Ju’Riese Colón is the Chief Executive Officer of the U.S. Center for SafeSport with a professional background in children’s safety policy and education. She spoke at the USEF Annual Meeting about participant protection and SafeSport in the equestrian community. Here are five takeaways from her presentation.
1. The equestrian community has become a leader in participant protection efforts.
The U.S. Center for SafeSport was designated in 2017 as the nation’s safe sport organization and is tasked with developing training, practices, policies, and procedures to preventing abuse within the Olympic and Paralympic movement. The relationship between the overall equestrian community and the Center has continued to grow as we work towards our joint goal of protecting against abuse in our sport. Colón acknowledged this by stating, “I’ve seen the change in the way that we work with each other and the way that SafeSport has been embraced, and it is truly a sign for me that there’s a lot of cultural change happening.”
2. Education and prevention are important focal points of SafeSport.
Although SafeSport investigations get a lot of attention, the Center is equally focused on efforts to prevent abuse from happening in the first place. They accomplish this through educating participants in sport about the signs of abuse and the conditions that allow it to happen, enacting Minor Athlete Abuse Prevention (“MAAP”) policies, and by ensuring implementation of safeguarding mechanisms at events.
“Our main goal is to help people understand what it looks like to recognize, report, and respond,” said Colón. “Every module, every toolkit that we put out really focuses on educating the sporting community about what to look for and how to prevent [abuse].”
3. Recognizing and preventing emotional abuse is important for participant protection.
The U.S. Center for SafeSport has exclusive jurisdiction over sexual abuse and misconduct cases in sports, but Colón says they often take discretionary jurisdiction over emotional abuse cases as well. The nature of emotional abuse makes it more difficult to discern than physical or sexual misconduct.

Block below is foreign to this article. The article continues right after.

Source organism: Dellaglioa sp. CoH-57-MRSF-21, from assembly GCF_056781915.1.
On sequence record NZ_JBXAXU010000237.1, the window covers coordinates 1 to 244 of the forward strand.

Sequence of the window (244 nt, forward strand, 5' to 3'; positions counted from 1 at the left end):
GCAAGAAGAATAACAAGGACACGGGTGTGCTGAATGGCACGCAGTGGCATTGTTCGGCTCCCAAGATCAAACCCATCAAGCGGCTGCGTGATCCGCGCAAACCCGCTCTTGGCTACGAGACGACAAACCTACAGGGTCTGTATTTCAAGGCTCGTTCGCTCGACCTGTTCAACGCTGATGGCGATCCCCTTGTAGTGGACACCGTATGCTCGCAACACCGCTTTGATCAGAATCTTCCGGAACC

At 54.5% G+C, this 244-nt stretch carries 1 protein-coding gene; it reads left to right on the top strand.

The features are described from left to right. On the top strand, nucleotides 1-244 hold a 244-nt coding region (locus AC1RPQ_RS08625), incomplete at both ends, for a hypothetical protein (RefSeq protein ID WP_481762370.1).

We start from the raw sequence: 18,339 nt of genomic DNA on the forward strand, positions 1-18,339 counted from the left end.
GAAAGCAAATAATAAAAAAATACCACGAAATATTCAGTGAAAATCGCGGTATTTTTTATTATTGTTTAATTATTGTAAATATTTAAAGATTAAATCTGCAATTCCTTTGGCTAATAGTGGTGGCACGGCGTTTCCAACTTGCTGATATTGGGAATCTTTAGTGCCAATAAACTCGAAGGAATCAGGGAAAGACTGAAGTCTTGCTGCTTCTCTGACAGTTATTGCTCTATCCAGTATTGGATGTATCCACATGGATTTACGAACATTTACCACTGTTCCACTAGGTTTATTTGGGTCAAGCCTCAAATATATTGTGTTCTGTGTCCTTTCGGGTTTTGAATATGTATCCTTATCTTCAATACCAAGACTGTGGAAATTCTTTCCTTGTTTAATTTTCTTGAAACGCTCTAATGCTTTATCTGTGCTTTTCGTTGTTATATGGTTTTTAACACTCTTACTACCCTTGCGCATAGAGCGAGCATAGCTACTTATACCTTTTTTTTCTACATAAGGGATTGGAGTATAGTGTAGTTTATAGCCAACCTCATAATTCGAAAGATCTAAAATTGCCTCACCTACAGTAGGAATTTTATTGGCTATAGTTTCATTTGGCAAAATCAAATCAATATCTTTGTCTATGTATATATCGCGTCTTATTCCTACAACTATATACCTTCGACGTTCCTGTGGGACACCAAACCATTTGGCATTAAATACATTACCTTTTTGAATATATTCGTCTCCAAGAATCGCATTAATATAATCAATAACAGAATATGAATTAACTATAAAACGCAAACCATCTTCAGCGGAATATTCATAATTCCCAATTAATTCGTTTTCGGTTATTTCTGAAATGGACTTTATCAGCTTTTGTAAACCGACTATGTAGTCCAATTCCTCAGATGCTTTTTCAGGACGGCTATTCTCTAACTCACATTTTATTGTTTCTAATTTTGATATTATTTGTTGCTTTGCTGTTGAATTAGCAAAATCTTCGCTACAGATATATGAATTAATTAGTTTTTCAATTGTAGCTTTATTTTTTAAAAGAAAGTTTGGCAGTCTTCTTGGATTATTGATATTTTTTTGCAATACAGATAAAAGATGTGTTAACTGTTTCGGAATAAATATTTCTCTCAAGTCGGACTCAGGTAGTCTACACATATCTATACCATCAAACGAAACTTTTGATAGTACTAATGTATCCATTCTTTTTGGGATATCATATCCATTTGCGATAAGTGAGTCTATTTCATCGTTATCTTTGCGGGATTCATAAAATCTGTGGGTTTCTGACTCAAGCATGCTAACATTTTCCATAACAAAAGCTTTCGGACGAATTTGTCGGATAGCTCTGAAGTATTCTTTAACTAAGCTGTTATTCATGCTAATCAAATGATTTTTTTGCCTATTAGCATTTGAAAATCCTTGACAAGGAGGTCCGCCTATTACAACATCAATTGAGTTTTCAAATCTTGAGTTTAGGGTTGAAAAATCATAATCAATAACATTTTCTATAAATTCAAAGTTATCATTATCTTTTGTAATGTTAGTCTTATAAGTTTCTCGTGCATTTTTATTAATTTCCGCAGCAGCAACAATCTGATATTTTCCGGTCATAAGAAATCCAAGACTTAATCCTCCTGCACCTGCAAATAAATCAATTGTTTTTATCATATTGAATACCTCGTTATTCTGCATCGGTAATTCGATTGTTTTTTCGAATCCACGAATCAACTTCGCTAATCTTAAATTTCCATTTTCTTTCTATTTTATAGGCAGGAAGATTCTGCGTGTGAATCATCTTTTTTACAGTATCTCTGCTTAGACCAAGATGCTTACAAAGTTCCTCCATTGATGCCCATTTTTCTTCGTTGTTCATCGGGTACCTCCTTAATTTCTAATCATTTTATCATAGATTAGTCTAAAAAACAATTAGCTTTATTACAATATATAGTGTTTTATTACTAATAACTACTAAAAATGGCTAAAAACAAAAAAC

“There are a lot of gray areas that we’re trying to better understand, and with the help of people coming forward, we’re able to do that,” said Colón. “Last year we ended the year with about 5,700 reports. About 40% of those had some compelling emotional abuse tied to them, and that is more than we have ever seen in our history. What that tells us is that we’ve got to double down on the work around emotional abuse to make sure [participants] know how to recognize and report it, but also so that we can prevent.”
4. Participant protection works best when everyone is involved.
SafeSport training is required for all USEF Senior Active members, and it’s recommended for athletes, parents of youth athletes, and participants at all levels. The U.S. Center for SafeSport is continuing to produce and improve training materials targeted toward different roles in the sport so that everyone can be part of the solution. The Center provides a variety of training materials, a podcast, and other educational resources to supplement the mandatory training materials and foster a safe environment across the Olympic and Paralympic movement.
Colón says that the Center has recently approved a new course for youth participants in sport that is focused on emotional abuse. Additionally, an app designed for parents of youth athletes will be coming out later in 2023, geared towards helping parents navigate participant protection.
5. Progress is being made in prevention efforts.
“One of the things that I’m most proud of is that of the thousands of reports that we get every year, we’re starting to see more reports of things that haven’t happened yet,” said Colón, explaining that people are calling for guidance when they witness a situation that seems not quite right. “We’re starting to see reports from people who are putting the education that they have received in practice, and we’re getting those reports earlier.”
“Nobody wants to see people abused. Nobody wants to have to make a phone call to the Center for SafeSport,” she said. “The more that we can focus on getting to red-flag behavior before it escalates is what I see as the ultimate goal for the center. We want to put ourselves out of business.”